Phil LeBeau has more.


PHIL LEBEAU, NIGHTLY BUSINESS REPORT CORRESPONDENT: As more Boeing (NYSE:BA) 787 Dreamliners enter service around the world, there are more questions about what kind of data and performance metrics Boeing (NYSE:BA) and the airlines are hearing back from those planes as they`re making those flights. Well, that`s why we`re here in the 787 operations control center, where a half dozen analysts are monitoring Dreamliner flights around the world 24/7. You see a number of the Dreamliners who are flying over in Europe right now, some more flights up here.

But this is the most interesting chart in the room. Up here is every single Dreamliner that`s flying, and it`s color coded in terms of whether there`s a problem with the flight. Green means there`s no problem. And most of the time, there are green marks up here. If it`s a red mark, it means that it could be a problem with the plane that might need maintenance.

The whole idea behind this room is to have constant data and feedback from the planes coming in here for analysis.

Now, there were two flights that were diverted last week, due to an oil leak issue. A number of people were wondering, did Boeing (NYSE:BA) know immediately what the problem was? Turns out they did know. And they were in constant contact with the airlines when that issue came up.

MIKE FLEMING, BOEING 787 SERVICES & SUPPORT VP: Any time you have a diversion or an air turn back, those are events that we look at closely and seriously. However, when you put it in context of a flying fleet, those kinds of things happen every day. They`re all part of the system that makes aviation so safe.

LEBEAU: Boeing (NYSE:BA) says this center is the benchmark for future planes. The 737 Max will have an operations center similar to this. This is how it`s going to be in the future when it comes to commercial airplanes, constant data from the plane to the staff down here to the airlines.

From the 787 operations control center, Phil LeBeau, NIGHTLY BUSINESS REPORT, Everett, Washington.


MATHISEN: And still ahead, some employers and insurance carriers are trying out a new way to pay for health care.

And it could impact your next trip to the doctor or hospital. But, first, the day`s worst performing stocks on the Dow.


MATHISEN: Luxury retailer Neiman Marcus (NYSE:MCS) is going public. The Dallas-based department store chain filed paperwork to begin selling shares in the company once again, looking to raise $100 million with its initial public stock offering. The private equity firm`s TPG Capital and Warburg Pincus paid $5 billion for Neiman Marcus (NYSE:MCS), about eight years ago, and the retailer`s value is now estimated around $8 billion according to some reports.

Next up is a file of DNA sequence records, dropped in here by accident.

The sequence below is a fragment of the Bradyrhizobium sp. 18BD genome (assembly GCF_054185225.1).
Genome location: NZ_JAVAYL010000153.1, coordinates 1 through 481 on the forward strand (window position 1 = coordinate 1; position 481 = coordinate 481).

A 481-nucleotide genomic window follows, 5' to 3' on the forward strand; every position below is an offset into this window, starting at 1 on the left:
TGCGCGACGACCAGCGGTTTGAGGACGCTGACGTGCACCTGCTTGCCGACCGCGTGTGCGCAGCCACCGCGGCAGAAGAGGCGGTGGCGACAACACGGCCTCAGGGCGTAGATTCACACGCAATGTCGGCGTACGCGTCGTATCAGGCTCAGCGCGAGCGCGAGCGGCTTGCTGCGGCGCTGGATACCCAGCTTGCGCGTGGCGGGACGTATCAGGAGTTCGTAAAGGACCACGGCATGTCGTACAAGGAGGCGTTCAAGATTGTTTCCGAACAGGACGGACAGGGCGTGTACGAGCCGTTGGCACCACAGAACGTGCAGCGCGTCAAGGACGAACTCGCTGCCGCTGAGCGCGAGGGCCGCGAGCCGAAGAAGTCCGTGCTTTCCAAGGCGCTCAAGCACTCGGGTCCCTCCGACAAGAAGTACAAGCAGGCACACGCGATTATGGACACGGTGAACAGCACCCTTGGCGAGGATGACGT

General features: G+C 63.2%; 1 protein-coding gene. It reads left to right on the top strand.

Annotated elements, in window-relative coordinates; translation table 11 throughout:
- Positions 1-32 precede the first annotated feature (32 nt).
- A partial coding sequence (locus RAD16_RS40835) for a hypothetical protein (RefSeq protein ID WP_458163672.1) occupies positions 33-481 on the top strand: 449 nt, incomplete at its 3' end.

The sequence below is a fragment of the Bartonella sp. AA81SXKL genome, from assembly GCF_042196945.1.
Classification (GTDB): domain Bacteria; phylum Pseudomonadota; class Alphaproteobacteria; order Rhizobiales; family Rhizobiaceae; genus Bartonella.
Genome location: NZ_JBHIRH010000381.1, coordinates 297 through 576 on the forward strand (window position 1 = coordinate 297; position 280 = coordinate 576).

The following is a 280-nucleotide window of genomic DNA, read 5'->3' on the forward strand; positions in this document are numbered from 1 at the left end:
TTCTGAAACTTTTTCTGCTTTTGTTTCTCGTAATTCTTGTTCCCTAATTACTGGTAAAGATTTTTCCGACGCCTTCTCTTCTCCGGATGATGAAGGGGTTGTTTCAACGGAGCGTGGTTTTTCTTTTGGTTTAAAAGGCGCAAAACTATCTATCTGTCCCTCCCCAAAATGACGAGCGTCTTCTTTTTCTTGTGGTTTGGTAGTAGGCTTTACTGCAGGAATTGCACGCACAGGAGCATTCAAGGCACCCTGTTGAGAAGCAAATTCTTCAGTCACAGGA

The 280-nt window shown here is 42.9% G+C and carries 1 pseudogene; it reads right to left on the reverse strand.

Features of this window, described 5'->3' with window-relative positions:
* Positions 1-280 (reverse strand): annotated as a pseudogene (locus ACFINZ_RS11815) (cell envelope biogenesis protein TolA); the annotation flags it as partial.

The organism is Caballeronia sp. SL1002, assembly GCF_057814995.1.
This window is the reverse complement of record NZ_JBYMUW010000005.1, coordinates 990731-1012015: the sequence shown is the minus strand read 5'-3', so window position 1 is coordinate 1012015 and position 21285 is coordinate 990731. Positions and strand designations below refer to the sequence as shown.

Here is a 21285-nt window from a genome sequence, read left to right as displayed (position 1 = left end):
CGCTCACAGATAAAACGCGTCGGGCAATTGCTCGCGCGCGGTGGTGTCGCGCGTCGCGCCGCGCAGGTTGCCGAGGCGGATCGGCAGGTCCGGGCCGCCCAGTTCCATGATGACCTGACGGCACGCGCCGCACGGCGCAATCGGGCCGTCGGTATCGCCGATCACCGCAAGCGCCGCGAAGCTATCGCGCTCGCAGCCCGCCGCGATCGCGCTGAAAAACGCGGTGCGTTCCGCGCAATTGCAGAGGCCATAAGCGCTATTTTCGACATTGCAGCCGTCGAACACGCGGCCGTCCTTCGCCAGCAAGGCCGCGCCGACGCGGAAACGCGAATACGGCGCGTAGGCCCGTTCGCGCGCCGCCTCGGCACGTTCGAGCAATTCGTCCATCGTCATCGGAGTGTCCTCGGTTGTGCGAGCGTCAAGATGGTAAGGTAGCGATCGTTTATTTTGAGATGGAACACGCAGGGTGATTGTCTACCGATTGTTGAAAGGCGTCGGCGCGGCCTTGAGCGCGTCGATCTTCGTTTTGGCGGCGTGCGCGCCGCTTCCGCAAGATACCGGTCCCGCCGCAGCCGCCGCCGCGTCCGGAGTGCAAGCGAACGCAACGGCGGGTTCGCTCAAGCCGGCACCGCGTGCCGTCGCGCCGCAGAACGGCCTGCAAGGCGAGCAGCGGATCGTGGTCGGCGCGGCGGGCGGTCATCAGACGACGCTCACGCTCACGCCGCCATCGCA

GHARIB: A sour day for Apple (NASDAQ:AAPL) investors. That`s where we begin our market focus tonight. The stock traded below $400 a share for the first time since April. One reason, Jefferies analyst Peter Misek believes Apple (NASDAQ:AAPL) will slash its iPhone orders for the third or fourth quarters. The analyst also cited various iPhone inventory checks.

Shares closed at $402. That`s a drop of more than 2 1/2 percent.

Kohl`s (NYSE:KSS) stocks slumped after the Supreme Court said it was consider a push by the Environmental Protection Agency to save a clean air regulation. This regulation limits power plant emissions that blow across state lines. The sector was also hit by those continued worries out of China that we just told you about.

At the close, the Cliffs Natural and Peabody lost 7 percent. Alpha Natural down 8, and Consol Energy off by 6 percent.

MATHISEN: Allergan (NYSE:AGN) also having a rough day. The drug company`s treatment for chronic dry eye syndrome could face generic competition sooner than expected. The FDA said that a generic version of Allergan`s drug, it`s second biggest revenue producer, could be approved without a requirement for testing in humans.

Shares of the Botox maker finished the day down more than $10 a share to $81.99, worst performing stock of all 500 in the S&P 500.

Different story for the biotech company Isis Pharmaceuticals (NASDAQ:ISIS). That stock jumping on promising results from its experimental cardiovascular drug. New data show the drug could help lower diabetic`s risk for heart disease.

Shares of Isis up 29 percent, to $28.42.

And there`s a deal in the health care sector. Hospital operator Tenet is buying its smaller rival Vanguard Health Systems for about $1.7 billion. The acquisition will expand Tenet`s reach into new markets as more people gain insurance coverage as part of the health care overhaul.

Both stocks closed hire. Tenet up 4 percent to $43.73. Vanguard soared 67 percent to $20.70.

GHARIB: How much you pay for a hospital stay or a doctor`s visit could be changing. Some employers are telling workers that from now on, their company health plan will pay only a fixed amount for medical tests and surgical procedures.

One giant California firm is experimenting with this strategy is CalPERS, the California Public Employees Retirement System.

So, will other companies do the same?

Joining us now to talk about this, James Robinson. He`s professor of health economics at University of California`s Berkeley School of Public Health.